Two weeks from today, some Bay Area Sacred Harp singers will be going up to Cloverdale, about two hours north of San Francisco, to sing in the Church of Heaven on Probation. This church was built in 1886 by a religious community centered around the charismatic figure of one Emily Preston.
Singers who have been to this church said it’s a wonderful place to sing, but I won’t be able to go because I have to be at my own church. So I decided to write a tune called “The Church of Heaven on Probation.” For the poetry, I found some excerpts from Emily Preston’s writings and adapted them into Common Meter. From what little I have been able to learn about Preston, her religious ideas strike me as being a little offbeat, what you might call American folk religion. So I wrote a folk-like tune with simple harmonization.
I presented this tune at the San Francisco monthly singing this afternoon. Even though close to half the singers were relatively new, the class gave a lovely reading of the tune. I have to admit that neither poetry nor music is particularly profound, but the singers seemed to have fun with it:
The Church of Heaven on Probation. C.M.
The San Francisco monthly singing was quite strong: though numbers rose and fell as people came and went over the three hour singing, there were up to eight tenors, up to eight basses, and as many as five trebles; and while there were only three altos at any one time, what they lacked in numbers they made up in strong singing.
We’re continuing with the “open call” system, where singers call a tune when the spirit moves them (as opposed to calling tunes in turn). There were some extended silences while members of the class leafed through their books and thought about what to lead next. But there were also some moments when what one singer led would prompt another singer to lead another tune that somehow related to the first tune. So Lucas from the bass section led 63 “Coronation” by Oliver Holden; the harmonies of that one reminded me of 479 “Chester” by William Billings, so I stood up to lead that; and that prompted Julian to stand up and lead 297 “Conversion” by Supply Belcher. For me, the juxtaposition of those three tunes helped me to hear each individual tune a little bit better.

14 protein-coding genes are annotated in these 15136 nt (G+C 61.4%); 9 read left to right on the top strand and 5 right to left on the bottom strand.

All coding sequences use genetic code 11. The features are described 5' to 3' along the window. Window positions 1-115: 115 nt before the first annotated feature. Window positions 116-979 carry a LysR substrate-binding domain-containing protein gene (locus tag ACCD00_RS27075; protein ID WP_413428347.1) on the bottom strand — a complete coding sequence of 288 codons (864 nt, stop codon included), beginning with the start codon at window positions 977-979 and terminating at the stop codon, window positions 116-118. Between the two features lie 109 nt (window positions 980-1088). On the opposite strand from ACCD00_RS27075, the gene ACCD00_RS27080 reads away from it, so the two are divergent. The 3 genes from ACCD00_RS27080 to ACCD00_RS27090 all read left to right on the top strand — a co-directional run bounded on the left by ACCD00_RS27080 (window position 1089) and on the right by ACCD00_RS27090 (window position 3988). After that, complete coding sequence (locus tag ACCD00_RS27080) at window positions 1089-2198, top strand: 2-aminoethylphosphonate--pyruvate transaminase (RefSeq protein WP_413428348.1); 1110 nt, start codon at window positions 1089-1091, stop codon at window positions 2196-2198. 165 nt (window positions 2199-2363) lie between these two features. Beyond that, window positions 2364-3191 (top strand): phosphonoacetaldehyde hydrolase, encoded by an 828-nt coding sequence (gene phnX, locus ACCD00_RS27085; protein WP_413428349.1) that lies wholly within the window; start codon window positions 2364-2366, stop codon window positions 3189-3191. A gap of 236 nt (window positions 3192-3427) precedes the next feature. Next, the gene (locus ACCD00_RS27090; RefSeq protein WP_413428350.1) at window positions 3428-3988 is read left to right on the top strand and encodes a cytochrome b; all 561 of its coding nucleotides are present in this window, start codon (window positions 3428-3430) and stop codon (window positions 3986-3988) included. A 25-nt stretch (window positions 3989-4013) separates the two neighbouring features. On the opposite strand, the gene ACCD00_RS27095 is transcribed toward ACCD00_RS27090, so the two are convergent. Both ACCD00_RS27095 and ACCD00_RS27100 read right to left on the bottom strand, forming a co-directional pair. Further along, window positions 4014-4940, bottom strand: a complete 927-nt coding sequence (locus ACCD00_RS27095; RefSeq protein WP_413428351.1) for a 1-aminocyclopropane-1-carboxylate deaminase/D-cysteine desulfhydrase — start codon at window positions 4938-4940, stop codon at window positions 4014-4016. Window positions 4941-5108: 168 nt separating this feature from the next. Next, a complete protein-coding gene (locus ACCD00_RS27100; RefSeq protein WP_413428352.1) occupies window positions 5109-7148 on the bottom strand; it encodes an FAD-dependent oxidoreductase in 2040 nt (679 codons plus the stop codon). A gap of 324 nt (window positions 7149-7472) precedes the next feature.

That’s one great strength of the open call system. I still get impatient with the long silences, but I feel the strengths and weaknesses balance out.
I was sitting next to Lucas in the back row of the bass section when another one of the basses (I think his name was Miles) stood up to lead 195 Worcester. Now Worcester is one of the tunes I dread singing, along with Bear Creek, because the type is so small. I know both tunes reasonably well, but I most certainly haven’t memorized them and am completely dependent on reading the music — which I can’t read very well with my middle-aged eyes because the type is too blasted small. I could see Lucas was having similar problems: do you hold the book close to your eyes where it looks bigger but you can’t quite focus on it, or do you hold the book away from your eyes and pray for the best?
So when we sang the notes, both Lucas and I flubbed the entrance to the fuguing section. So, apparently, did most of the basses, because Miles looked sadly at us and asked in a plaintive voice, “Basses?…” I replied brightly, “Sorry, I can’t read it, I guess I need new glasses.” Lucas muttered under his breath, “That’s just bad typesetting.” We did a little better when we sang the words, but not that well. Of course the other sections got through it perfectly well, so as much as I’d like to blame my eyes, I guess I also ahve to blame my incompetence as a singer.
The San Francisco monthly singing lets me introduce the occasional new tune. I had just finished up a setting of Isaac Watts’s hymn “The Rich Sinner Dying,” and presented it at this afternoon’s singing.
The Rich Sinner Dying. L.M.
It was a relatively small singing this month, with four tenors and mostly two people on the other parts. One of the altos was new, and two of the tenors were new singers. Yet even though it was a small singing, each part had at least one really strong voice, and the class as a whole gave a very clear rendition of this new tune.
Towards the end of the session, the other bass had to go, leaving me alone on in the bass section. I don’t like being alone in the bass section because that means I really have to pay attention to getting the notes right on songs I don’t know, I can’t take the time to space out and just listen every once in a while, and when my allergies kick in (not “if,” mind you, but “when”) I also have to make sure that I concentrate on taking care of my voice. In other words, I can’t be a lazy singer. But I like being a lazy singer, which is why I don’t like being alone in the bass section.